Navigating a Wrongful Termination Lawsuit
Being fired often feels unfair, but in some circumstances, your termination could violate state and federal laws. When an employee is fired for discriminatory reasons or in retaliation, there are grounds for a wrongful termination lawsuit.
A wrongful termination lawyer can help throughout the process of filing a wrongful termination lawsuit in order to recover damages and hold employers liable for illegal terminations. Attorney Dan A. Atkerson is adept at navigating the legal system so clients know what to expect in a wrongful termination lawsuit. Serving Allen, Plano, Frisco, TX, and surrounding areas, our law firm can help you with your legal needs.
It’s helpful for people who have been wrongfully terminated to have a general understanding of what to expect when filing a wrongful termination lawsuit. The following is a brief explanation of what to expect.
Determining If Wrongful Termination Occurred
Before filing a wrongful termination lawsuit, it’s essential to determine whether a wrongful termination actually occurred. Wrongful termination may have occurred if the termination happened due to:
- Discrimination against the worker’s gender, race, age, disability or other legally protected status
- Retaliation against the worker for reporting workplace discrimination
- Retaliation for whistleblowing
- The employee felt forced to leave their job due to a hostile work environment
Meet With a Wrongful Termination Attorney
Meeting with an attorney is an essential first step when a wrongful termination has likely occurred.
Skilled wrongful termination attorney Dan A. Atkerson will ask questions and review the details of your termination to determine whether you have a strong case to bring to court.
Once the decision to file a lawsuit has been made, it will be necessary to prepare for litigation. During this time, evidence to support the wrongful termination claim will need to be gathered.
Evidence often includes pay stubs, termination notices, employee evaluations as well as:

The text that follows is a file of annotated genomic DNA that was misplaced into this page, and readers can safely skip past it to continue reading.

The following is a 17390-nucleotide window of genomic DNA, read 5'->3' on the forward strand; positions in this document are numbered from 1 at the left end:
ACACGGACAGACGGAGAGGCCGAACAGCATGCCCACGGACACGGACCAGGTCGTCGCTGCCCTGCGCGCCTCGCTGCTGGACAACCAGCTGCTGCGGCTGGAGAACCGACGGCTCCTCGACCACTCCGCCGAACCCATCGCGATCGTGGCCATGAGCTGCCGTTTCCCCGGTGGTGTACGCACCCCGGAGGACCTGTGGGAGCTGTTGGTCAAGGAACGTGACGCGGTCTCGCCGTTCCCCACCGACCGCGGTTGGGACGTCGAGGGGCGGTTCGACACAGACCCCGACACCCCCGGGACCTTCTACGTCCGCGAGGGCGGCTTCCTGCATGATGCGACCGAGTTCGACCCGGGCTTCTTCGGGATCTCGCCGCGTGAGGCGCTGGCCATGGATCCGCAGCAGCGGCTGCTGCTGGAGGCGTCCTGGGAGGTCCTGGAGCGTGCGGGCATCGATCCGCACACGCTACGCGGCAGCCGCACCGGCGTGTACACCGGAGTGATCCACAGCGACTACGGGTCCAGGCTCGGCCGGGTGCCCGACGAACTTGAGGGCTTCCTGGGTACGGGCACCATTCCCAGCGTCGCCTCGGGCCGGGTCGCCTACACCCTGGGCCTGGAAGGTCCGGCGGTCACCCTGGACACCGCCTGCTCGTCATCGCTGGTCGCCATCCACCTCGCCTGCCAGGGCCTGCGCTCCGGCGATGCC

- Electronic or written communications showing harassing or prejudiced behavior from an employer
- Employment data showing the company has a history of discrimination
- Eyewitness accounts from other co-workers who witnessed harassment or discrimination in the workplace
Filing a Lawsuit
Next the lawsuit must be drafted, filed with the court, and the former employer (defendant) served. The defendant then is given time to answer the claims in the lawsuit.
Both the defendant and plaintiff are given an opportunity to ask written questions to the other side to gather information including witness statements and photographs through the written discovery process.
Depositions are next, during which time each side is asked questions under oath but outside of court.
Disputes May Resolve Before Going to Trial
In some cases, a wrongful termination lawsuit may be resolved before going to trial. Often, the judge will require plaintiffs and defendants to try to resolve their conflict before going to trial. If both sides are able to agree on a settlement, a trial may be avoided.
Pre-trial settlements can be quite substantial. Look through our law firm’s record of verdicts and settlements for an example of amounts that may be collected.
Going to Trial
When both sides can’t come to an agreement, the lawsuit will then go to trial where the case will be decided by a jury.
If the jury decides in favor of the terminated employee, they may award such damages as:
- Lost pay
- Lost benefits
- Emotional distress
Contact the Law Offices of Dan A. Atkerson
If you believe you were wrongfully terminated, it’s important to speak with an attorney to determine whether you have a strong case for filing a wrongful termination lawsuit. To discuss your claim with attorney Dan A. Atkerson, please call (214) 383-3606 or contact us online.